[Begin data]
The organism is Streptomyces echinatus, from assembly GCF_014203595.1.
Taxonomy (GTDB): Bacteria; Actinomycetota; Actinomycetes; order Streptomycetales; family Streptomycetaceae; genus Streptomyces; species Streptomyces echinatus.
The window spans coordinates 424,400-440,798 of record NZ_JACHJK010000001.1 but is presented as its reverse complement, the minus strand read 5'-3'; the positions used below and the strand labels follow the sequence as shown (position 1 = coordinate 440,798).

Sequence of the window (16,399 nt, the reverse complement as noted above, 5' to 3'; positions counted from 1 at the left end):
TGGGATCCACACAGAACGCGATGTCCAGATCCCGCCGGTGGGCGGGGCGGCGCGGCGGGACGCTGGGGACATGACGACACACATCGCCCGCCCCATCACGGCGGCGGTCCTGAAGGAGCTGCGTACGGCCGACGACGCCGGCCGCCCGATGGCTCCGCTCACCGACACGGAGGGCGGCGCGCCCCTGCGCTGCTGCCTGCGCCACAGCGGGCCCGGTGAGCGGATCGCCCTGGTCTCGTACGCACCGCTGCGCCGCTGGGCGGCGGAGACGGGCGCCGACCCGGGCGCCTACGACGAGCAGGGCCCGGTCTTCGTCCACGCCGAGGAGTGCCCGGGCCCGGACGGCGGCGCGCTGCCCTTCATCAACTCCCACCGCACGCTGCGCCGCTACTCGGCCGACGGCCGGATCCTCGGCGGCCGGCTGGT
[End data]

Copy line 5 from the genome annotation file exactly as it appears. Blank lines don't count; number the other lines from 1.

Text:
TGGGATCCACACAGAACGCGATGTCCAGATCCCGCCGGTGGGCGGGGCGGCGCGGCGGGACGCTGGGGACATGACGACACACATCGCCCGCCCCATCACGGCGGCGGTCCTGAAGGAGCTGCGTACGGCCGACGACGCCGGCCGCCCGATGGCTCCGCTCACCGACACGGAGGGCGGCGCGCCCCTGCGCTGCTGCCTGCGCCACAGCGGGCCCGGTGAGCGGATCGCCCTGGTCTCGTACGCACCGCTGCGCCGCTGGGCGGCGGAGACGGGCGCCGACCCGGGCGCCTACGACGAGCAGGGCCCGGTCTTCGTCCACGCCGAGGAGTGCCCGGGCCCGGACGGCGGCGCGCTGCCCTTCATCAACTCCCACCGCACGCTGCGCCGCTACTCGGCCGACGGCCGGATCCTCGGCGGCCGGCTGGT